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In medicine, pyelonephritis is a form of urinary tract infection that is "inflammation of the kidney involving the renal parenchyma (the nephrons); kidney pelvis; and kidney calices. It is characterized by abdominal pain; fever; nausea; vomiting; and occasionally diarrhea."[1]


Antibiotics may be given by mouth or intravenously for adults[2] or children[3].

In children, 3 versus 8 days of intravenous antibiotics had similar outcomes.[4]


About 15% of patients persist with fever after 48 hours of antibiotics.[5]


  1. Anonymous (2015), Pyelonephritis (English). Medical Subject Headings. U.S. National Library of Medicine.
  2. Pohl A (2007). "Modes of administration of antibiotics for symptomatic severe urinary tract infections". Cochrane Database Syst Rev (4): CD003237. DOI:10.1002/14651858.CD003237.pub2. PMID 17943784. Research Blogging.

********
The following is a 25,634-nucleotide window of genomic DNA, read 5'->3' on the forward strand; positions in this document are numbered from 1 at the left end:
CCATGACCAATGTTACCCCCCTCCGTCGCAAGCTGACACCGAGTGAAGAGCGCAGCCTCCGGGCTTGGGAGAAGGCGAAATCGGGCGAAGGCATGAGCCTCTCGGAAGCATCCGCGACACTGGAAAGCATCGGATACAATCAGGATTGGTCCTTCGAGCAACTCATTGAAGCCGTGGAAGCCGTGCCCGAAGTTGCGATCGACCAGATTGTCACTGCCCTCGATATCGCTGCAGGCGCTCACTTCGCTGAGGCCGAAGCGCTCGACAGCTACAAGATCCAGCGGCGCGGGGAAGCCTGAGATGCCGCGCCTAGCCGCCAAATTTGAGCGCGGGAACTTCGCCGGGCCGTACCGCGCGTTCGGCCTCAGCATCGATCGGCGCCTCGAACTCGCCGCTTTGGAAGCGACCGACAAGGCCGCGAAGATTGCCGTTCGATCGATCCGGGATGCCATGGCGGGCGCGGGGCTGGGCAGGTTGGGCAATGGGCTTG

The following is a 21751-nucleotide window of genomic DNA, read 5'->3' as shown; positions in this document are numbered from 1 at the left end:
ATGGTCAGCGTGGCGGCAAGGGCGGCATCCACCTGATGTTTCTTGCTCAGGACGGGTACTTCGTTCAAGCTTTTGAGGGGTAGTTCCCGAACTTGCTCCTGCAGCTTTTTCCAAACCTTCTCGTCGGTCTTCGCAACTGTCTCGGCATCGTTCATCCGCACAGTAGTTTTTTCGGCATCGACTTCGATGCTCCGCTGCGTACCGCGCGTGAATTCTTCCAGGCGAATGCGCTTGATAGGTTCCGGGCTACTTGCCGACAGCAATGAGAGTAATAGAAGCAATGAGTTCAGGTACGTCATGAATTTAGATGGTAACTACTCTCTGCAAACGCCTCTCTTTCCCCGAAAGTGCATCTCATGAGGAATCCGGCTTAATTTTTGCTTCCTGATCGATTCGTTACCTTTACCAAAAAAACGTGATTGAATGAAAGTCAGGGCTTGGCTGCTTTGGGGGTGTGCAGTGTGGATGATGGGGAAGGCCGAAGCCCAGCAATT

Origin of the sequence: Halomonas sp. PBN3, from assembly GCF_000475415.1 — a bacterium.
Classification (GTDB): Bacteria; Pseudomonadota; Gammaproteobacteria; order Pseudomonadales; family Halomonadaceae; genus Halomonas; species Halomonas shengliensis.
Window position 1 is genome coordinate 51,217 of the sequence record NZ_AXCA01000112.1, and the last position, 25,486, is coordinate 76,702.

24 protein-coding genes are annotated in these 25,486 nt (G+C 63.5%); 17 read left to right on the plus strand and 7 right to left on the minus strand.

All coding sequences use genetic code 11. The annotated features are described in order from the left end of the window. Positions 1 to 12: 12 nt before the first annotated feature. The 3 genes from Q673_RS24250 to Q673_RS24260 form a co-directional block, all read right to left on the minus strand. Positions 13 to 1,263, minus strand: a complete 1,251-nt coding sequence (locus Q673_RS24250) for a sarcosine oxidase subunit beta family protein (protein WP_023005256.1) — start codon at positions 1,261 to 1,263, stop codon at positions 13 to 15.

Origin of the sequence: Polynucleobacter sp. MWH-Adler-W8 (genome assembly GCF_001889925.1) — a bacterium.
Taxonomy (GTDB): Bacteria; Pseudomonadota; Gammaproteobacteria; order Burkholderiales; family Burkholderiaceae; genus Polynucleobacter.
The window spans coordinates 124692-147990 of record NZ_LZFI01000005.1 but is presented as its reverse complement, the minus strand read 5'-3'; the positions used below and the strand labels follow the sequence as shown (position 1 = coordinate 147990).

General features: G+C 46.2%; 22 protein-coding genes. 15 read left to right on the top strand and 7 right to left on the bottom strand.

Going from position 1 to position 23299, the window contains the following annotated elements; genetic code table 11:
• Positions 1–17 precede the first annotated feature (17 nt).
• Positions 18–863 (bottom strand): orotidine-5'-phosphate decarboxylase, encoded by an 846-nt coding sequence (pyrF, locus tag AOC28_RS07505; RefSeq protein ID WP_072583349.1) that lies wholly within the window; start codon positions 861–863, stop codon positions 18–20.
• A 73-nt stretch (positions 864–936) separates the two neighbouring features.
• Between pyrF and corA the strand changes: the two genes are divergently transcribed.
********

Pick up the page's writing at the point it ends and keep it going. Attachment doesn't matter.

3. Montini G, Toffolo A, Zucchetta P, et al (August 2007). "Antibiotic treatment for pyelonephritis in children: multicentre randomised controlled non-inferiority trial". BMJ 335 (7616): 386. DOI:10.1136/bmj.39244.692442.55. PMID 17611232. PMC 1955287. Research Blogging.
  4. Bouissou F, Munzer C, Decramer S, et al (March 2008). "Prospective, randomized trial comparing short and long intravenous antibiotic treatment of acute pyelonephritis in children: dimercaptosuccinic acid scintigraphic evaluation at 9 months". Pediatrics 121 (3): e553–60. DOI:10.1542/peds.2006-3632. PMID 18267977. Research Blogging.
  5. Grover SA, Komaroff AL, Weisberg M, Cook EF, Goldman L (1987). "The characteristics and hospital course of patients admitted for presumed acute pyelonephritis". J Gen Intern Med 2 (1): 5–10. PMID 3543268[e]